Browsing by Author "Kohno, Hiroshi"
ArticleY Taki, H Kohno & S Hara -
Japanese Journal of Ichthyology, 1986 - The Ichthyological Society of JapanDevelopment of fin-supports and fin-rays was observed in larval and juvenileChanos chanos, Chondrification of the caudal complex started at 4.70 mm SL. Ossification of the caudal elements started at 7.80 mm SL and was nearly completed at about 30 mm SL. Cartilaginous fusion of caudal elements, which occurs in hypurals of higher teleostean fishes but is not seen in lower teleosts, was observed between the neural arch of the preural centrum 1 and that of the ural centrum 1 via a small cartilage bridging the distal tips of the two arches. Caudal finrays began to develop at 6.60 mm SL, and an adult complement of principal rays was attained at 7.35 mm SL. Dorsal and anal pterygiophore elements were first evident at 6.70 mm and 6.65 mm SL, respectively. All proximal radiais were formed at 8.15 mm SL in both fins. Formation of dorsal and anal fin-rays started simultaneously at 8.60 mm SL, and adult fin-ray complements were attained at 10,00 mm and 10.70 mm SL, respectively. In the pectoral fin, the cleithrum, coraco-scapular cartilage and blade-like cartilage (fin plate) had already been formed at 4.65 mm SL. The mesocoracoid was observed to originate from the coraco-scapular cartilage and become detached from it in the course of ossification. Pectoral fin-ray formation started at 13.80 mm SL and was completed in number of rays at 20.00 mm SL. In the pelvic fin, the basipterygium was first evident at 13.00 mm SL. Pelvic fin-rays appeared at 13.80 mm SL and attained their adult count at 17.15 mm SL.
Early larval development of the seabass Lates calcarifer with emphasis on the transition of energy sources The early growth, yolk and oil globule resorption, early morphological and behavioral de-velopment, and initial feeding of hatchery-raised Lates calcarifer were studied. Based on the developmental events and the energy the reby utilized, the early life history of this species can be broken down into the following five phases: 1) rapid early growth due to rapid yolk resorption (from hatching to about 15 hr after hatching (TAH); 2) morphological differentiation and slowgrowth based on energy from yolk (to about 50 h TAH when the yolk is exhausted); 3) slow growth with initiation of feeding and swimming activities, based on energy from oil globule and from exogenous food (to about 110 h TAH); 4) accelerated growth and effective feeding and swimming based on the same two sources of energy as in the preceding stage (up to about 120-140 h TAH when the oil globule is exhausted); and 5) accelerated growth, effective feeding and swimming and further development based solely on exogenous energy (beyond 140 h TAIT).
ArticleH Kohno -
Japanese Journal of Ichthyology, 1986 - The Ichthyological Society of JapanLarval developments of Pempheris xanthoptera and P. japonica were described on 31 (6.45–22.40 mm SL) and 5 (10.35–35.70 mm SL) specimens, respectively, with particular attention to cartilaginous development. Comparison between the two species indicated that P. xanthoptera was discriminated from P. japonica by the following key characters: two supracleithral spines (one in P. japonica); longer pectoral fin; shorter ventral fin; and absence of melanophore on mid-ventral part of lower jaw and anterolateral region of trunk, and web of ventral fin.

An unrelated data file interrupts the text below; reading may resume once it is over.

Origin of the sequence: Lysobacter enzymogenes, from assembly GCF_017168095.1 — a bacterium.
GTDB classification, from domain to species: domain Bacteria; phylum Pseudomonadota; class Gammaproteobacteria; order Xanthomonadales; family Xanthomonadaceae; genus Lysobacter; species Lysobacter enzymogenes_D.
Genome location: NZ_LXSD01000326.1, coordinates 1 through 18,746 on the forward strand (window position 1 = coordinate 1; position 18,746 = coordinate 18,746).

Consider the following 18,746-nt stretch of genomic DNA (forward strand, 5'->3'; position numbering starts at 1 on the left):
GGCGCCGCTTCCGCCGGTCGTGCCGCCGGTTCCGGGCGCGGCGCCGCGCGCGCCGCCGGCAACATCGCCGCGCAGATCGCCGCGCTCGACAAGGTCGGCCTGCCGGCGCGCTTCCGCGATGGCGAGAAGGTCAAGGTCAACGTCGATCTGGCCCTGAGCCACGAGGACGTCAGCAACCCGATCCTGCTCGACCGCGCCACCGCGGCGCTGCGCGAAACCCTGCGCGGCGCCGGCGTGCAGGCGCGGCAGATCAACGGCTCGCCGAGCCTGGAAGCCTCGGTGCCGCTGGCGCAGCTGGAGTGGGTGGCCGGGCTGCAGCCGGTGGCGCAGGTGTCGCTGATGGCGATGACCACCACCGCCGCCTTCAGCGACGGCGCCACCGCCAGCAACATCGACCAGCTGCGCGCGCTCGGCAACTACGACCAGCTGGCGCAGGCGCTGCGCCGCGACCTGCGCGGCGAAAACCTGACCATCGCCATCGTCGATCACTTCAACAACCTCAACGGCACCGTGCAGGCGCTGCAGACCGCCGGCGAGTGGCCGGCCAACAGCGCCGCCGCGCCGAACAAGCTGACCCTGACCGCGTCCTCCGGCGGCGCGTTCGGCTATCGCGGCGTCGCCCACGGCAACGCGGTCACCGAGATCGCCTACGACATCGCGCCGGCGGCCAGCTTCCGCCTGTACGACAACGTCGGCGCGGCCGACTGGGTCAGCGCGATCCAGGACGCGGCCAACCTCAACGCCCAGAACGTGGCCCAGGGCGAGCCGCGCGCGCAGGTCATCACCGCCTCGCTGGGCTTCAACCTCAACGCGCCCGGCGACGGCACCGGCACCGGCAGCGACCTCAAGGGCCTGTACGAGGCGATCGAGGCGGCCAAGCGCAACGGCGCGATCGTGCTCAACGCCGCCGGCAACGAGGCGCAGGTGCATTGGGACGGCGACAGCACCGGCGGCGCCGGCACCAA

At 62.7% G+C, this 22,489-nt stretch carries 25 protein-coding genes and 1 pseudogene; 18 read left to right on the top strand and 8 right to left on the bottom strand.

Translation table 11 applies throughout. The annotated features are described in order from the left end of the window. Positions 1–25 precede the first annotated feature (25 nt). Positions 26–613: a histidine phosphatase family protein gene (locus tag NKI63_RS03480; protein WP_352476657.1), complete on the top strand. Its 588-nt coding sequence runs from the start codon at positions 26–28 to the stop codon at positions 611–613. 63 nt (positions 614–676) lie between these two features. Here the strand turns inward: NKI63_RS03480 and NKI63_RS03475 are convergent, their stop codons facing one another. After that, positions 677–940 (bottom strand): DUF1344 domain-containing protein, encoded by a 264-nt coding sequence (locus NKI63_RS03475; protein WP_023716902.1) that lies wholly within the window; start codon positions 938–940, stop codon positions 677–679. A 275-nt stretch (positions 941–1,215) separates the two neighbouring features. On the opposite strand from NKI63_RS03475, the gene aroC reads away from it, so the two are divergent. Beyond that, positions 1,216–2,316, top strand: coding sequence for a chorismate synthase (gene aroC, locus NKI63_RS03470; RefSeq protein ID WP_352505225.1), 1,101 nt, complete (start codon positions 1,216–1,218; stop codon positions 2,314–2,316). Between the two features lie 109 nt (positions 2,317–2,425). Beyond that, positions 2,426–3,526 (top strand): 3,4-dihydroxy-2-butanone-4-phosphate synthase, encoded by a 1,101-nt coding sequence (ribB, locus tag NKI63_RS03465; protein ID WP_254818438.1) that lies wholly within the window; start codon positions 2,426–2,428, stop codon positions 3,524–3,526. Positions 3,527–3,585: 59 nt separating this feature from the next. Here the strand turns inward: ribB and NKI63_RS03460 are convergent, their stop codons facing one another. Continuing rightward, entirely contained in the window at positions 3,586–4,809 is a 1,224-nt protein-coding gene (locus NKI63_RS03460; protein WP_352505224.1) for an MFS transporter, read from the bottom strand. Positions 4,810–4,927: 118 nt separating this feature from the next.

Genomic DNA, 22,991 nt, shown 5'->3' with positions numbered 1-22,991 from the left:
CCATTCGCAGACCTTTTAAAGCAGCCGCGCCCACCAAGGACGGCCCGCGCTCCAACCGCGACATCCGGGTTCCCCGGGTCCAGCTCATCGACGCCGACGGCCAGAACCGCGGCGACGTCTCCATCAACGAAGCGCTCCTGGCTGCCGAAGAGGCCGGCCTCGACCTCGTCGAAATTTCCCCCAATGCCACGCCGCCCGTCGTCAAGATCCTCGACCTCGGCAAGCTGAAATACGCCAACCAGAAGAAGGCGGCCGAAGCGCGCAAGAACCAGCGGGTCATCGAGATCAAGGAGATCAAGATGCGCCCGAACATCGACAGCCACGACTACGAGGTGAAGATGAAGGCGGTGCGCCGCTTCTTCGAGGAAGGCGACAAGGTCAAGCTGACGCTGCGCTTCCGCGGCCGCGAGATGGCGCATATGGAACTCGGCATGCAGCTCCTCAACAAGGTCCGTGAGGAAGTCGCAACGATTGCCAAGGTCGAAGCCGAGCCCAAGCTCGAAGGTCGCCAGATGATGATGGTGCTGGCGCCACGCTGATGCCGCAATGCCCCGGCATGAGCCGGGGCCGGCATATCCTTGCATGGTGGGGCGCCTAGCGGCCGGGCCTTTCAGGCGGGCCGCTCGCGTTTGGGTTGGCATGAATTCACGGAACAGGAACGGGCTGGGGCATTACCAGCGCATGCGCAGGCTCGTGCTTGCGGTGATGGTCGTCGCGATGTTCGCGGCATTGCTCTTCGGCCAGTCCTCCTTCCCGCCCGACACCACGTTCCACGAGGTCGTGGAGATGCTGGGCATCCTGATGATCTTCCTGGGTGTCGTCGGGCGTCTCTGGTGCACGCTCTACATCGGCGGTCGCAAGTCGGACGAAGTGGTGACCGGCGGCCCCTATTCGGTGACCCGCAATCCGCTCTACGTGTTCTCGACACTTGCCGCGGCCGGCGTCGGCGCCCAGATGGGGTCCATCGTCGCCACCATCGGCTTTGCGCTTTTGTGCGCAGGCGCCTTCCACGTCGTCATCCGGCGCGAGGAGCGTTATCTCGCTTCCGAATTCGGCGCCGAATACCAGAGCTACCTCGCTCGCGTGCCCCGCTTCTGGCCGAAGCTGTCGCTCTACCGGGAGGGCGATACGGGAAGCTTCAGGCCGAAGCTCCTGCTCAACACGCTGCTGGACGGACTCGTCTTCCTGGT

ArticleThe spawning behavior and embryonic and larval development of Siganus guttatus are described from laboratory observations. Characteristic prespawning behavior began 4 h before actual spawning: the female touched the anal region of the abdomen on the bottom of the tank; the male displayed short, jerky, rushing movements towards the female, often with rapid circling around her. The male and the female separately released small amounts of milt and eggs several times during the pre-spawning ritual. The color of both sexes changed, the male becoming lighter and the female darker in ground color. Spawning took place at 02.30 h on the third day after the first quarter of the moon. During actual spawning, the pair swam side by side, with the female slightly ahead of the male. Fertilized eggs were small (0.56±0.008 mm), demersal and adhesive, with many oil globules. Larvae measured 1.74±0.043 mm total length at hatching, and possessed eight pairs of free neuromasts with long cupulae (60–180 μm) from 6 h to 39 h after hatching. The adult complement of fin ray counts was attained on day 16 when larvae (=juveniles) measured 8.34 mm total length on the average.
Survival of larval milkfish, Chanos chanos, during changeover from endogenous to exogenous energy sources H Kohno, M Duray, A Gallego & Y Taki - In R Hirano & I Hanyu (Eds.), The Second Asian Fisheries Forum. Proceedings of the Second Asian Fisheries Forum, 17-22 April 1989, Tokyo, Japan, 1990 - Asian Fisheries SocietySurvival of laboratory-reared larvae of milkfish, Chanos chanos , during transition from the prelarval to postlarval stages was examined in relation to the changeover of energy sources. The prelarval and early postlarval stages of the fish can be divided into 5 phases; 1) rapid growth corresponding to rapid yolk less rapid yolk resorption; 3) stagnant growth with rapid yolk resorption, yolk being still the only nutrient for the larvae; 4) stagnant growth based on both yolk and exogenous food, from the onset of feeding to the complete exhaustion of yolk; and 5) rapid growth based solely on exogenous food. The survival rate decreased when the larvae depended solely on yolk, then leveled off when they had both endogenous and exogenous energy sources, and again declined when they came to depend totally on exogenous food. Feeding during the period from the onset of feeding to complete yolk resorption seems important for the successful survival of milk-fish larvae thereafter.